Science on Tap: Rain, migration, and dancing birds

When is too much rain a bad thing? In eastern Kansas, we know that rain drives the productivity of crops and other plants, but we also understand that raging floodwaters can cause major damage. However, some ecosystems rely on enormous amounts of rain. In tropical rainforests, life thrives while receiving as much as seven times the average rainfall in Manhattan, Kansas. So can these tropical wet rainforests get too much rain? Continue reading “Science on Tap: Rain, migration, and dancing birds”

Relationships on the reef: Valentine’s Day tips from a fishy source

For some, today might be an annoying reminder of your relationship status that you wish would just be over already. On the other hand, maybe your mind is filled with thoughts of the lasting bond shared between partners. Either way, Valentine’s Day is upon us, and it seems impossible to ignore. While scrolling Twitter and Facebook you might even see posts and articles like these: Headlines

Every year it seems like there is some version of these articles circulating around. Here at Science Snapshots, rather than making our own “animal relationships” list, we decided to dive into a recent study of fish that create long-lasting partnerships to demonstrate how scientists approach interesting animal relationships and investigate why they occur. Continue reading “Relationships on the reef: Valentine’s Day tips from a fishy source”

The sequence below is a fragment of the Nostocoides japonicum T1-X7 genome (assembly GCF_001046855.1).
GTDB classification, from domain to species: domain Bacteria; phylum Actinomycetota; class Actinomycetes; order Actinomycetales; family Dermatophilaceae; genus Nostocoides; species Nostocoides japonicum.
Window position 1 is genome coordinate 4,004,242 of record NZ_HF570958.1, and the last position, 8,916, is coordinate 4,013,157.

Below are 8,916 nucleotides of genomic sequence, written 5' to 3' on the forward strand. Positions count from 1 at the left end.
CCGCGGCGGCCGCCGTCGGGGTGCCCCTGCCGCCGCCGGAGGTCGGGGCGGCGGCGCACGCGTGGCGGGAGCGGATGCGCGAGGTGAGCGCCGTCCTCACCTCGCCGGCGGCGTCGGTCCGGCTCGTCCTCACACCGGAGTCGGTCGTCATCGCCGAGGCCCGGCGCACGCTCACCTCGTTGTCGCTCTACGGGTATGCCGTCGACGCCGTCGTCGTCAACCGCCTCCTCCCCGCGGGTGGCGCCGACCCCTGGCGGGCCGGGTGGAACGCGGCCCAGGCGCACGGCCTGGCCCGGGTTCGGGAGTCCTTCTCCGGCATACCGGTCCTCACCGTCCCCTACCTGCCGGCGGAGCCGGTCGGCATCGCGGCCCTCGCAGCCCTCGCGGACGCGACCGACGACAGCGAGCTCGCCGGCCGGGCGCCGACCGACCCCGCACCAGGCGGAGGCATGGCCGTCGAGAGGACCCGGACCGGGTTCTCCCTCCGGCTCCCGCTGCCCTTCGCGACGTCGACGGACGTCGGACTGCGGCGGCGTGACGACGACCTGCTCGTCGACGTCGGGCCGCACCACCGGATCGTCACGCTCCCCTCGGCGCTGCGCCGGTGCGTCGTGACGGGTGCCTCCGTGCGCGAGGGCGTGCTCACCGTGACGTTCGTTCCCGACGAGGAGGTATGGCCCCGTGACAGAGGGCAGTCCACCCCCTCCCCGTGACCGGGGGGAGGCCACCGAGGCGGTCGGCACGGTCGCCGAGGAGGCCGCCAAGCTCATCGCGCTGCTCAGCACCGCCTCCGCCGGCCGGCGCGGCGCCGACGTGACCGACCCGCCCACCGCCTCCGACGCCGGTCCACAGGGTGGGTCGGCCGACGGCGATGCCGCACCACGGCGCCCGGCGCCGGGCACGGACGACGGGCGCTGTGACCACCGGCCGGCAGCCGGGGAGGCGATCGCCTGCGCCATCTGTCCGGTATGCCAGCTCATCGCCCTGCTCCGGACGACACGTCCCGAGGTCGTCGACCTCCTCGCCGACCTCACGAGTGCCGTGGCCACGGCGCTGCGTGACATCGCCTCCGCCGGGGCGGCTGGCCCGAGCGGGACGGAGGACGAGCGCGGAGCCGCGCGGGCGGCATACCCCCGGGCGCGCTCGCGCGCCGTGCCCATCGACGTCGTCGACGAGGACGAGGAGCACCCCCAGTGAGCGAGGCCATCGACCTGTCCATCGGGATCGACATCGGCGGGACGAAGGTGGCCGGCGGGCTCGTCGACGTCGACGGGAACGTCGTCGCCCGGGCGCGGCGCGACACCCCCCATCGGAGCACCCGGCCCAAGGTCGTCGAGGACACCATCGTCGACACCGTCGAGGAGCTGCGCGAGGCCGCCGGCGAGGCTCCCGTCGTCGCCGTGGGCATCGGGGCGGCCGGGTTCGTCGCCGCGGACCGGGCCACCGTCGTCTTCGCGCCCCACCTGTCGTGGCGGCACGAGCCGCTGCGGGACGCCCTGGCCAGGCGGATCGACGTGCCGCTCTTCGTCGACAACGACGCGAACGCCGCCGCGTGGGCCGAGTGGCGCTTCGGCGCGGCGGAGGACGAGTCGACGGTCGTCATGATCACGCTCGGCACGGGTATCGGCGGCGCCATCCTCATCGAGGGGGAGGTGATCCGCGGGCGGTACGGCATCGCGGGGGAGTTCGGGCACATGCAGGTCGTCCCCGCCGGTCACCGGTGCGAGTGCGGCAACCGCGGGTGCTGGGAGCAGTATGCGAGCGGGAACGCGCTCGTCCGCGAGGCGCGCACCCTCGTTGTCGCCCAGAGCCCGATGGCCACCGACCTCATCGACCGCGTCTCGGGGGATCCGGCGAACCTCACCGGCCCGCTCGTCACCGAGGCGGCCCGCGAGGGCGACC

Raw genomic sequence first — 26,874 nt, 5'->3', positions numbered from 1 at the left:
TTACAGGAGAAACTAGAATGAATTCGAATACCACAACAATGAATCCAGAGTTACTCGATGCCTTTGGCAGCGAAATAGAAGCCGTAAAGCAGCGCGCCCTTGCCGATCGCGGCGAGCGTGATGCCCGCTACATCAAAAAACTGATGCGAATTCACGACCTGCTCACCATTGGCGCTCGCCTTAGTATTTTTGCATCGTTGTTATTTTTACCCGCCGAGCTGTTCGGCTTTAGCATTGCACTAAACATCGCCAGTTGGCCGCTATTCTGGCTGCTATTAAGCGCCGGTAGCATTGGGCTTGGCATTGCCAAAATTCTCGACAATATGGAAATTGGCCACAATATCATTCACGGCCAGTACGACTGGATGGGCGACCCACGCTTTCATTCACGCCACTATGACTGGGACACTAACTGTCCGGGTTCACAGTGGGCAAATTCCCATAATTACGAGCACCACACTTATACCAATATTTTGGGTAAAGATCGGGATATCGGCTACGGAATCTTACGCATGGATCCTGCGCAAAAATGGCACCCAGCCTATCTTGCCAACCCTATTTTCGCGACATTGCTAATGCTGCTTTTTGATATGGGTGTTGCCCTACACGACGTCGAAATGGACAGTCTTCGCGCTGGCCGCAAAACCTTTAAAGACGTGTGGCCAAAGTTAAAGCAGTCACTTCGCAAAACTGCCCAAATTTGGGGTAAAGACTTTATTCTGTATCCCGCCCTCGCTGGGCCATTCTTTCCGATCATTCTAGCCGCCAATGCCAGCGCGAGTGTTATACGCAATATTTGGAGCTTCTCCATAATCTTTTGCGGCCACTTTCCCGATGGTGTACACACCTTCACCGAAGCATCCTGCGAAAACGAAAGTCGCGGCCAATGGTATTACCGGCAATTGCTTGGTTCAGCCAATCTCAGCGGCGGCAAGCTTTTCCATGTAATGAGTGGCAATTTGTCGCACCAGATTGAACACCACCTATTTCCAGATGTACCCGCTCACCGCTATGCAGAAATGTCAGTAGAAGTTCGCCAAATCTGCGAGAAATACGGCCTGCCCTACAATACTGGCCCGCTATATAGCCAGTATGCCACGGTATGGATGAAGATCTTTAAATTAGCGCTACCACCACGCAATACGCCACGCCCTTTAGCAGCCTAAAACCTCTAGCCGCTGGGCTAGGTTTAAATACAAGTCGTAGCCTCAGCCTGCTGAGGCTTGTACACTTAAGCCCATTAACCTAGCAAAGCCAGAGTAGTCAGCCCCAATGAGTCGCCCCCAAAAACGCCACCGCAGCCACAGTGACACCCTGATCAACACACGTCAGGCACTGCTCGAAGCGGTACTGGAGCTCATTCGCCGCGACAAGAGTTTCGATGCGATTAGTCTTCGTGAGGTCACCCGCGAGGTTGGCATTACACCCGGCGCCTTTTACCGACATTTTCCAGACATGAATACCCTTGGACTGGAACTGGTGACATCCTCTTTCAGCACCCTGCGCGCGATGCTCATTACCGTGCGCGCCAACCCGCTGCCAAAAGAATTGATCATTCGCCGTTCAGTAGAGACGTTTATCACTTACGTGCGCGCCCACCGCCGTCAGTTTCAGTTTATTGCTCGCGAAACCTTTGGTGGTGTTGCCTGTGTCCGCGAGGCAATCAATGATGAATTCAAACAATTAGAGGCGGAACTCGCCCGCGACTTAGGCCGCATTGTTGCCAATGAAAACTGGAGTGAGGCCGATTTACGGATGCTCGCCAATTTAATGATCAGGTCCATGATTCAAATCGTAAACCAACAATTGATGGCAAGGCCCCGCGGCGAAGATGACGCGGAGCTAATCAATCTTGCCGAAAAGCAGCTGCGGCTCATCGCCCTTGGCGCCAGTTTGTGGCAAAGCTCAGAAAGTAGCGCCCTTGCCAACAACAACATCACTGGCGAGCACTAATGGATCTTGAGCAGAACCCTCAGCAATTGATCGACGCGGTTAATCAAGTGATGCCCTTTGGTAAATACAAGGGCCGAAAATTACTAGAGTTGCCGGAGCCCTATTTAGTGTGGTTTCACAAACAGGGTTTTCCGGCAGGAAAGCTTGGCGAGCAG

Viral takeover: how viruses take advantage of infected cells

It’s that time of year when everyone seems to be catching some kind of virus. While you might be familiar with a virus’s potential to make you feel miserable, have you ever wondered how viruses work to cause illness? A virus is much like a robber in a factory. A viral “robber” has both a strategy to get into the factory and the ability to use the machines to make what it wants. Similarly, when a virus gets access to the cells of your body it is able to hijack the machinery that your cell would normally use to replicate its genetic material and make its own proteins. The virus can use your cells to make more copies of itself and spread from cell to cell. How does your cell get tricked into making more virus? One lab at K-State has found a way that one sneaky virus accomplishes this. The culprit: vaccinia virus. Continue reading “Viral takeover: how viruses take advantage of infected cells”

Create a website or blog at WordPress.com

Up ↑